Environment Canada


  • To assess the state of the environment, with a focus on identifying  pathways of toxic chemical transfer to wildlife and possible impacts
  • To measure contaminant levels in fish-eating bird eggs and determine spatial and temporal trends


Freshly-laid gull and tern eggs are collected and sent to a lab for chemical analysis of oil sands-related chemicals such as mercury, arsenic, and polycyclic aromatic hydrocarbons. Stable isotopes of nitrogen and carbon are measured to provide an indication of bird diet. Numbers of nests are also counted at colony sites.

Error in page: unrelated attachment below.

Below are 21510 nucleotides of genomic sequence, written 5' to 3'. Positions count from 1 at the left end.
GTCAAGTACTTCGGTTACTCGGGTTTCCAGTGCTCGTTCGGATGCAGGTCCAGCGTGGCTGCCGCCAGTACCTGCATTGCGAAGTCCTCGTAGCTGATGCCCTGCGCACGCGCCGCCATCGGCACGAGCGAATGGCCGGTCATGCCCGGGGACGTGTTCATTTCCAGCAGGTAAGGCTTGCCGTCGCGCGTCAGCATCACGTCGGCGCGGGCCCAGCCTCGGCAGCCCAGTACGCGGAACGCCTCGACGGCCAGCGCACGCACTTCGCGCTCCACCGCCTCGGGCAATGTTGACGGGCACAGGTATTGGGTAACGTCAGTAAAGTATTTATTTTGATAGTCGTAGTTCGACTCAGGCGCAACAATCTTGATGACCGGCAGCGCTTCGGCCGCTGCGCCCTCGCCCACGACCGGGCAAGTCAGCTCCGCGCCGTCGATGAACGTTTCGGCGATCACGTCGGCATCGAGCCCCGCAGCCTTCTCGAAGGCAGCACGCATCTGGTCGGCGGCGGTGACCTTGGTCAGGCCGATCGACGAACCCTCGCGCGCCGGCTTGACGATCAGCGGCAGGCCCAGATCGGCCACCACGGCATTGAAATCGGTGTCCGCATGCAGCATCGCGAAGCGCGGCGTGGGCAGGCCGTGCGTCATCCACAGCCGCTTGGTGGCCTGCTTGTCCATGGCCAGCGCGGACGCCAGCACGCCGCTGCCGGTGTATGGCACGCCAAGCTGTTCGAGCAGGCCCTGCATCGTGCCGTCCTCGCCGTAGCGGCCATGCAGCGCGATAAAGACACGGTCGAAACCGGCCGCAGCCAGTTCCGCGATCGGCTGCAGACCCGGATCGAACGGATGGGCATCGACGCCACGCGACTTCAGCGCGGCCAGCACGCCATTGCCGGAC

Egg collection sites include Mamawi Lake and Rocky Point (Peace River) in Wood Buffalo National Park, and Egg Island Ecological Reserve in western Lake Athabasca.


Egg collections were done in June 2009, 2011, and 2012. Similar samples had been previously collected from Egg Island in 1977. The project is a component of the Joint Canada-Alberta Implementation Plan for Oil Sands Monitoring.

Project Lead:

Craig Hebert
Environment Canada
National Wildlife Research Centre
1125 Colonel By Drive, Carleton University
Ottawa, ON K1A 0H3

Phone: 613-998-6693
E-mail: craig.hebert@ec.gc.ca